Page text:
Normal neurological function requires appropriate regulation of UBE3A expression levels. While deficiency of UBE3A leads to AS, excess levels of UBE3A also result in neurological abnormalities. Over expression of UBE3A in Drosophila nervous system leads to abnormal locomotion and decreased dendritic branching in sensory neurons (Wu et al., 2008; Lu et al., 2009). In humans, duplication of the chromosome 15q11-q13 is associated with a clinically distinct syndrome characterized by delayed motor skills and language development, cognitive and learning disabilities and seizures (Battaglia, 2005). Chromosome 15q11-q13 duplication is also the most frequent cytogenetic abnormality observed in autism (Veenstra-Vanderweele et al., 2004). The increased risk of autism is associated with maternal but not paternal transmission of chromosome 15q11-q13 duplications suggesting that over expression of UBE3A in brain is a candidate mechanism in autism (Cook et al., 1997). In contrast, an autistic-like mouse phenotype results from paternal duplication of the homologous Ube3a chromosomal region (Nakatani et al., 2009). While the reason for these strikingly contradictory results remains to be resolved, it is evident that the identification molecular networks and pathways regulated by UBE3A will further our understanding of neurogenetic diseases in addition to AS.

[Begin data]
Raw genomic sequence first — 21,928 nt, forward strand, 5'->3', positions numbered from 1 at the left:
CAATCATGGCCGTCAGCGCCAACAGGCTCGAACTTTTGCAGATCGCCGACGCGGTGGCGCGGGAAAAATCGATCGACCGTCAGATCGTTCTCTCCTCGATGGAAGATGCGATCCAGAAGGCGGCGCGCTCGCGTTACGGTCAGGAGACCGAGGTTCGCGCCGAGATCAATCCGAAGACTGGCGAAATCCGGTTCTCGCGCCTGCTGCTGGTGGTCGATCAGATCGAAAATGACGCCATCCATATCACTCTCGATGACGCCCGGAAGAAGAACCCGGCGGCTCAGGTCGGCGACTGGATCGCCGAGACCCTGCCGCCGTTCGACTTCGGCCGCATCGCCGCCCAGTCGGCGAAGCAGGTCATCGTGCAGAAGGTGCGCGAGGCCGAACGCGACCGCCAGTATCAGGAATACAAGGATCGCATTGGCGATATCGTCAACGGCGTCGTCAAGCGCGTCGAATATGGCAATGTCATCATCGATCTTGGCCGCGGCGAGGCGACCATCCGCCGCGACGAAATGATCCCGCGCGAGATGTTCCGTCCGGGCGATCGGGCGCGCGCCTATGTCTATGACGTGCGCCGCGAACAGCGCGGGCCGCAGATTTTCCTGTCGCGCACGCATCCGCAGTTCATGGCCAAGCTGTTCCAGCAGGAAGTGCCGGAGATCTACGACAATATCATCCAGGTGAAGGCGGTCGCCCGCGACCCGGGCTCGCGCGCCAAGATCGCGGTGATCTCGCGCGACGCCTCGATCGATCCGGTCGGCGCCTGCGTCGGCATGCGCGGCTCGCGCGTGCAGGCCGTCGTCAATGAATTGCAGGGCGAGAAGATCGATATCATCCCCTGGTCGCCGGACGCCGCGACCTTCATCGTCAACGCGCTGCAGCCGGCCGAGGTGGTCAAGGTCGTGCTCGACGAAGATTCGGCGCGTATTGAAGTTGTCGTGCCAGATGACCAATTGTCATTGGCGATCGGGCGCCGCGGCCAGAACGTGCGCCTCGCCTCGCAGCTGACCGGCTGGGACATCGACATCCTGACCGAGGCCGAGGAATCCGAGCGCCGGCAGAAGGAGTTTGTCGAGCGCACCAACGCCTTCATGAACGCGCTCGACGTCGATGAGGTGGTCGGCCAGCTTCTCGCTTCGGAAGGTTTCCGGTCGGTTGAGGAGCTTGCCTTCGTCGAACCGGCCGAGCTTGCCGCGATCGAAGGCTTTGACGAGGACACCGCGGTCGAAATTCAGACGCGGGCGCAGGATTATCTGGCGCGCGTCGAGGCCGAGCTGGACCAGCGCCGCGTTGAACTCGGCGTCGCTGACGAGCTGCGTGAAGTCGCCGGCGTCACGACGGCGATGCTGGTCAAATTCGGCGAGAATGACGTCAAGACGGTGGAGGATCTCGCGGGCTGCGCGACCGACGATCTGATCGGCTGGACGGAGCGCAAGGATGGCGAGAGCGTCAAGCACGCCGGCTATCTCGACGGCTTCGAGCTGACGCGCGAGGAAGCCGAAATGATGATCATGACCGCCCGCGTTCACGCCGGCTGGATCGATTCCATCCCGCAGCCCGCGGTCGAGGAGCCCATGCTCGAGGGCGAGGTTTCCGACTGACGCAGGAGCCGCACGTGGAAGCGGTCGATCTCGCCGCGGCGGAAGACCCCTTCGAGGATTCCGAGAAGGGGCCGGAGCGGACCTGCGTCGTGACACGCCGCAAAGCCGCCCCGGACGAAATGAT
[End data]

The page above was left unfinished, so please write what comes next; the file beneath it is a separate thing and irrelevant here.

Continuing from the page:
Editor's Note: Disease Focus articles provide brief overviews of a neural disease or syndrome, emphasizing potential links to basic neural mechanisms. They are presented in the hope of helping researchers identify clinical implications of their research. For more information, see http://www.jneurosci.org/misc/ifa_minireviews.dtl.
We are grateful to Drs Richard Mains, Elizabeth Eipper and Eric Levine for their careful reading of the manuscript. Sources of additional information are as follows: Angelman syndrome Foundation (www.angelman.org/), National Institute of Neurological Disorders of the National Institutes of Health (www.ninds.nih.gov/disorders/angelman/angelman.htm), Department of Pediatrics, University of Florida (http://www.peds.ufl.edu/divisions/genetics/programs/angelman_syndrome.htm), and Genomic imprinting, Medical Research Council, Harwell, UK (http://www.har.mrc.ac.uk/research/genomic_imprinting/).
- Correspondence should be addressed to Marc Lalande, Department of Genetics and Developmental Biology, University of Connecticut School of Medicine and Stem Cell Institute, 263 Farmington Avenue, Farmington CT 06030-3301.